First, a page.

And upon further inspection of my code for my second question, I actually don't think it would work because the call from int factorial(n) would be on the bottom of the stack, and so it would end up being converted to an int anyways (I believe). I know for this example simply using a long return value would be fine, but I was thinking ahead to possible other scenerios where one may wish to return a different type than what the return type for the calling function is. I don't know what these other scenerios may be, and perhaps a simple cast may resolve the issue :P

Yes, the commenting system interpreted my <long> as an HTML code. Oops.

But upon reflection, I think my previous analysis was incorrect, as factorial() will be interpreted as a long (since that's what it returns), which should force everything else to be implicitly converted to a long. So your recursive line should work as intended. And as noted above, the base case of 1 will get implicitly converted if it's not a long, so no worries there.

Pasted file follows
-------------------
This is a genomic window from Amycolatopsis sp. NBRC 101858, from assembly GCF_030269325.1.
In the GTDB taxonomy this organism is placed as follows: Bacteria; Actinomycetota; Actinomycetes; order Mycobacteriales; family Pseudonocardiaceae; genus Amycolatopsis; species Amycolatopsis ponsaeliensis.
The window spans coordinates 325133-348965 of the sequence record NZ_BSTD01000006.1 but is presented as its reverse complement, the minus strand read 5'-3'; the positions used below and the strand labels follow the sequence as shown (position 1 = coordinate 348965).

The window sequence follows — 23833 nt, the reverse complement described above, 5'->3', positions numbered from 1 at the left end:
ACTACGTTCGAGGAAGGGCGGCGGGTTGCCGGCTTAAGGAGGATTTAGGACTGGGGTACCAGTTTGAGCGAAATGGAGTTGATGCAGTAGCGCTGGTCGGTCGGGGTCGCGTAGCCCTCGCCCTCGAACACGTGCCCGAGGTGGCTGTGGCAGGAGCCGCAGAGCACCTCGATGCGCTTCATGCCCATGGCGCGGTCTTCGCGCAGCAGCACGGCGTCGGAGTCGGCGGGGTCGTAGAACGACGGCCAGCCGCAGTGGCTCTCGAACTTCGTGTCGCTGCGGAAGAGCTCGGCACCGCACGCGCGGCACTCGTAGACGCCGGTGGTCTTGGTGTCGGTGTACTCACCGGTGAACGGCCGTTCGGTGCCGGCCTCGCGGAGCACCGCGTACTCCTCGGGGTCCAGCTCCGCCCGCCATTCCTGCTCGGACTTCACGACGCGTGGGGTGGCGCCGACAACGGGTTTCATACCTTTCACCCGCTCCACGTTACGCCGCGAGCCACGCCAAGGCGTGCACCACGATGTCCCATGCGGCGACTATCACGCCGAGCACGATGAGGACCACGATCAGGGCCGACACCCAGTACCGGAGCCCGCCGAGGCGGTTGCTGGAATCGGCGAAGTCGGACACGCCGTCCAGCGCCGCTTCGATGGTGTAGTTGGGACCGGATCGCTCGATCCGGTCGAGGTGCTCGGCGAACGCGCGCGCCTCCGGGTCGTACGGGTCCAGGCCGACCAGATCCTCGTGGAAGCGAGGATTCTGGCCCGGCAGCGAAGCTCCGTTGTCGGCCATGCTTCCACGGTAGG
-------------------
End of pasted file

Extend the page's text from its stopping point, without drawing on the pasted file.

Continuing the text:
Is there a way to extend the recursion depth of a function? (just involving code, without changing any configuration in the OS)

I tried to extend it by using just pointers when calling a function, because I thought that in the stack would be the reference of the variable as the information itself, so I tried that the pointers would be the only thing in the stack and the information to be dynamically allocated, I don't know if I explained myself well. (I don't know if what I'm saying is also true).